Although technologies to knock in and knock out genes have been used for decades, recent advances in gene-editing technologies with platforms such as CRISPR-Cas9 have increased the specificity of this process, increasing the likelihood that the downstream impacts of genetic manipulation and drug treatment are the result of changes in the metabolic pathway and not a side effect of the mutational process such as from insertional mutagenesis.
 
Such genetic approaches offer the opportunity to not only test specific genes, but also to test combinations of genes by cross-breeding genetically altered mice.
 
This can be particularly important given the evolutionary conservation as well as the host organism’s response to the genetic manipulation.
 
“You have gain-of-function of specific transporters and pathways that are human in origin, but introducing one or a few of those creates compensatory challenges within the host system, and those need to be recognized in the interpretation of the result,” offers Seiler.
 
Using this approach, Scheer (then at Taconic) and colleagues generated a mouse line that was humanized for four cytochrome P450 genes as well as two transcription factors (CAR and PXR).
 
As they reported last November, Western blotting and LC-MS/MS suggested the human enzymes were expressed in mice at levels comparable to those in human tissues. They then tested microsomal fractions with various drugs and metabolism inhibitors to test the activity of the enzymes, and found them to function as expected.
 
The authors concluded that their multiply humanized mouse line “provides a powerful adjunct to existing experimental approaches for preclinical drug development and optimizing drug use in patients. It offers the potential to study complex in-vivo DDIs [drug-drug interactions] involving the enzyme system responsible for ~75 percent of the phase 1 metabolism of all marketed drugs.”
 
Seiler echoes that the combination of the genetic control afforded by knock-out/knock-in humanized models enables specific questions to be asked in the in-vivo setting, where there is a fully competent immune system, contributions by other organ systems, and a general appeal to understanding very discrete mechanisms suspected to play a part in a particular compound evaluation.
 
Again, however, genetic engineering presupposes a certain degree of knowledge about which enzymes and genetic haplotypes are critical and may in fact keep you from seeing other opportunities or risks.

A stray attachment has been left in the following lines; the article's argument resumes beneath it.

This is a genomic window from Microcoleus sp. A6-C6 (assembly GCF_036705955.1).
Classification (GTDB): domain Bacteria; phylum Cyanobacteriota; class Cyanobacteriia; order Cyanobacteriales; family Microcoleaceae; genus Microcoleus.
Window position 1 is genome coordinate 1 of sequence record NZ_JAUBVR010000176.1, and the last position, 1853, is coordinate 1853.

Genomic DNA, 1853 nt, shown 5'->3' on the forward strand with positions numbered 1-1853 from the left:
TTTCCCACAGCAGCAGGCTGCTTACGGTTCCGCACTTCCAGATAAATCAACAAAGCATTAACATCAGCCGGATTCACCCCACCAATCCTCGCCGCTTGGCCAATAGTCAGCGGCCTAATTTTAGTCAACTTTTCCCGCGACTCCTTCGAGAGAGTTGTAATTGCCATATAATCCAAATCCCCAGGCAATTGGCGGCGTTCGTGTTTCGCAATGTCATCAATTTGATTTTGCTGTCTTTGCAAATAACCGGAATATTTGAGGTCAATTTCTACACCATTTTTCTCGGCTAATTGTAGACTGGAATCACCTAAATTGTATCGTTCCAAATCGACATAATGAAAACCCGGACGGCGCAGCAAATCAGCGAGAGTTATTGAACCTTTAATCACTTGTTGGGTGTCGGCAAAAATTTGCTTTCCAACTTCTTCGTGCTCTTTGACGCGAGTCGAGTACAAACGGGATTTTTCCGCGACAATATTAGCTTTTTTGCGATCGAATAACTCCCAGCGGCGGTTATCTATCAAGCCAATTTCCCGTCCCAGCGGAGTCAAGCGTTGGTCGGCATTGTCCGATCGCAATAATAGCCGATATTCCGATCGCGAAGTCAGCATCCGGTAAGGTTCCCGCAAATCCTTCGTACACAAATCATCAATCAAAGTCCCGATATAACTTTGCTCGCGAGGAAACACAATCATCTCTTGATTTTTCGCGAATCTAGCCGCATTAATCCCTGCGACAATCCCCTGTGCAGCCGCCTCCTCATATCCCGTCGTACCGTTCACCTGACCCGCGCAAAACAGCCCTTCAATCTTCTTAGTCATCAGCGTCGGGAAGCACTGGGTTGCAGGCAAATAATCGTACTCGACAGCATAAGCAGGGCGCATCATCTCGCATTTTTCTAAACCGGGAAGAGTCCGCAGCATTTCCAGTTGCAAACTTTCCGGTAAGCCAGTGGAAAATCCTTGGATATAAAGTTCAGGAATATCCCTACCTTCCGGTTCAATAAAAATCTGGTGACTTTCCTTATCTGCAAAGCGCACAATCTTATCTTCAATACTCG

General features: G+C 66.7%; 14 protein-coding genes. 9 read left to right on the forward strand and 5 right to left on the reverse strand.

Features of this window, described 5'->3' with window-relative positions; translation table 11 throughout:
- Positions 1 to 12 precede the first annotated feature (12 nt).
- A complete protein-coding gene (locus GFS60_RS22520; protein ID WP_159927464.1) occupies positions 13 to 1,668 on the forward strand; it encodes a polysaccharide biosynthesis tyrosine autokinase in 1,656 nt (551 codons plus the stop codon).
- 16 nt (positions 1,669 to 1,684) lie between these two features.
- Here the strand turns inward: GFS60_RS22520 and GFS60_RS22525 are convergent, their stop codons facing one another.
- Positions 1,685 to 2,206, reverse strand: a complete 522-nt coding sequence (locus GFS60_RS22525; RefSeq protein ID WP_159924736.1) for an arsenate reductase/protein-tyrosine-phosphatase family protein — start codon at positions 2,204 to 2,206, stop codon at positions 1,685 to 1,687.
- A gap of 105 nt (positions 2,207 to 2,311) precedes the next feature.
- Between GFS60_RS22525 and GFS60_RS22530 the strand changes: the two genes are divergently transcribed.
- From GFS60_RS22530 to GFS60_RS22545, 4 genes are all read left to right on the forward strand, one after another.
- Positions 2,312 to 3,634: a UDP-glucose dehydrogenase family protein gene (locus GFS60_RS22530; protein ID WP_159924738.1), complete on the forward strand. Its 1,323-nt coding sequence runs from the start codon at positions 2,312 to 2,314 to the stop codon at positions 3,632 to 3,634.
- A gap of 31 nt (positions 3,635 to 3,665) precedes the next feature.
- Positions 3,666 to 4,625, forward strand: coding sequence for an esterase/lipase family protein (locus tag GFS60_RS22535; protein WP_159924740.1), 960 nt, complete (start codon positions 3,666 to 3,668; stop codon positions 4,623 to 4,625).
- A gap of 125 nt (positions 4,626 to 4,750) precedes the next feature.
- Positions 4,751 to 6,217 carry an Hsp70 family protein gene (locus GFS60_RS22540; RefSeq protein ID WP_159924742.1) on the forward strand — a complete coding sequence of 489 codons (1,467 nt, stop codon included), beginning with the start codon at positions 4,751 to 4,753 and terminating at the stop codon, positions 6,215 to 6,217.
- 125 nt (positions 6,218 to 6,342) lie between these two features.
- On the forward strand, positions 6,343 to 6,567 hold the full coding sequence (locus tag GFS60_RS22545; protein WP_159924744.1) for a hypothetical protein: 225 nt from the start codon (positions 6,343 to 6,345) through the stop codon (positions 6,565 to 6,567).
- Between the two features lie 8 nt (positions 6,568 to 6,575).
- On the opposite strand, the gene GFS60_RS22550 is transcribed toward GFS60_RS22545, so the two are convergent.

“The fundamental nature of genetic humanization of an inbred strain of mouse is you are introducing one particular haplotype of a particular drug-metabolizing enzyme, and that may be reflective of some segment of the populations, but not broadly applicable,” Seiler warns. “And that’s where you wind up in the argument for the tissue-humanized animals.”
 
In tissue-humanized or chimeric animals, researchers effectively replace entire organs, fully humanizing the metabolic processes of that particular organ system. Thus, when a drug is tested, it is exposed to the full complement of human enzymes rather than just one or a few of the suspected participants. As well, any drug-induced damage to that organ is likely more reflective of the human pathology.
 
This was exemplified in early 2015 by Stanford University’s Gary Peltz and colleagues at Eli Lilly, Bruker and Japan’s Central Institute for Experimental Animals who engrafted human hepatocytes into a TK-NOG mouse, after ablating the mouse liver with ganciclovir (via the thymidine kinase transgene).
 
They then probed the mice for their ability to model cholestatic liver injury caused by the pulmonary arterial hypertension drug bosentan. In its development, the drug failed to show any such toxicity in animal models, but caused reversible, dose-dependent injury in a significant portion of human subjects.
 
Both serological and histological analyses clearly demonstrated dose-dependent liver damage in the humanized but not the control mice, and that this damage could be detected early and in chimeric mice receiving as little as double the typical human dose.
 
“Bosentan-induced cholestatic toxicity could easily be detected in humanized TK-NOG mice after only one week of dosing, even when treatment of conventional mice for one month provided no evidence of its hepatotoxic potential in humans,” the authors wrote.